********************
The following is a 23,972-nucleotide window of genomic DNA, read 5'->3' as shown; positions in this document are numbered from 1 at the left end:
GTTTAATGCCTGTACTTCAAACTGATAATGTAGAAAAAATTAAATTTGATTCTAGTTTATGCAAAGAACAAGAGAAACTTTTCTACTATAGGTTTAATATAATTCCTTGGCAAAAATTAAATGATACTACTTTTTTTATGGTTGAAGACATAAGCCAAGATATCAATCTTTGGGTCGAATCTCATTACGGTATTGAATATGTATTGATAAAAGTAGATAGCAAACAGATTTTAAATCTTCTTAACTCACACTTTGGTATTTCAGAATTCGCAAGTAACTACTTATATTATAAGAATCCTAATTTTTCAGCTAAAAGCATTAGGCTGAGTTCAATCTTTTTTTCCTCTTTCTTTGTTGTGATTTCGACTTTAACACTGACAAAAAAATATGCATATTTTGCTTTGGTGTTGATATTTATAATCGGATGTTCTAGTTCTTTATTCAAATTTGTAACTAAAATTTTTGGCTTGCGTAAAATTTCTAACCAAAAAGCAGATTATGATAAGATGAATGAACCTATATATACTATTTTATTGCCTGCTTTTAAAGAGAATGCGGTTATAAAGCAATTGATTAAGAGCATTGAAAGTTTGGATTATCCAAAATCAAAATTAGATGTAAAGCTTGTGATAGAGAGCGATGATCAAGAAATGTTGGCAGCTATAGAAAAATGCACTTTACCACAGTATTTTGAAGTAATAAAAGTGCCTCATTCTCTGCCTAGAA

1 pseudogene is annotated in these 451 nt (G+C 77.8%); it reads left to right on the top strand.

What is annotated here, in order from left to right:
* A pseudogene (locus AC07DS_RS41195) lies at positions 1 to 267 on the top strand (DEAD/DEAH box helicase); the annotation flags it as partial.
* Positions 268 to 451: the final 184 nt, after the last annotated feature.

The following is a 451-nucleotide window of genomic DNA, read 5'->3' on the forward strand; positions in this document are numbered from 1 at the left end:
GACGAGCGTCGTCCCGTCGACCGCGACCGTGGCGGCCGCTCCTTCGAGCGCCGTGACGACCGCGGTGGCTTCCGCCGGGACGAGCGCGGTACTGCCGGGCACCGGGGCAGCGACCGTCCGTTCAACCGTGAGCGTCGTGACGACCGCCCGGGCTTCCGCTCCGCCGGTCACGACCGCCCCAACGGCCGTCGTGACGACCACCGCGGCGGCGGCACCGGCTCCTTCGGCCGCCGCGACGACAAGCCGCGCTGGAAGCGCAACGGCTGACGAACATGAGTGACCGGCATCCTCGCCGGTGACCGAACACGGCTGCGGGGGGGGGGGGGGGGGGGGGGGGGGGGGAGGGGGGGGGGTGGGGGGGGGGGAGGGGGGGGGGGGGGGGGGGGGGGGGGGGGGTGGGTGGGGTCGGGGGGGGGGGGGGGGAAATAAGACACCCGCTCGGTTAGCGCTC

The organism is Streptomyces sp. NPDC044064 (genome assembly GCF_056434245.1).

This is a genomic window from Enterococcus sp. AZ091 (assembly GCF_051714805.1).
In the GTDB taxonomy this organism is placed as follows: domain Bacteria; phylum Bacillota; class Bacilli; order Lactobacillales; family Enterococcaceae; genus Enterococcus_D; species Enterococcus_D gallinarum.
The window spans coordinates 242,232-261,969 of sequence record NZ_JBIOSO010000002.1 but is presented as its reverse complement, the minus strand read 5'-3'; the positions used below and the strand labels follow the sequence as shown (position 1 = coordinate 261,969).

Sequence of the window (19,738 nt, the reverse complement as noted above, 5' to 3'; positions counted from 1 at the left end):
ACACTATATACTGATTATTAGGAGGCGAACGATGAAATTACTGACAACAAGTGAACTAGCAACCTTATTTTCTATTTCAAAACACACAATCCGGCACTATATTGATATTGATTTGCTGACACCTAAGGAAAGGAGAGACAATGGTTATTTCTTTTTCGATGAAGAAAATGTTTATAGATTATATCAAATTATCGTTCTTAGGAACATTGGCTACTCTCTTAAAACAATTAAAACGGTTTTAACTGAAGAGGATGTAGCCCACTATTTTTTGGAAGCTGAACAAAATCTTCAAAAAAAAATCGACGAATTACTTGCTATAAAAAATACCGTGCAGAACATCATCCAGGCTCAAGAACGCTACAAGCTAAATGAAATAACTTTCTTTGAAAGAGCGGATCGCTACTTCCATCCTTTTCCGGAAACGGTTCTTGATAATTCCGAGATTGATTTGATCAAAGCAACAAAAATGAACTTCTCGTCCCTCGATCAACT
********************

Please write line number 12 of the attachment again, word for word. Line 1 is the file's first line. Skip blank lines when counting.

The window spans coordinates 242,232-261,969 of sequence record NZ_JBIOSO010000002.1 but is presented as its reverse complement, the minus strand read 5'-3'; the positions used below and the strand labels follow the sequence as shown (position 1 = coordinate 261,969).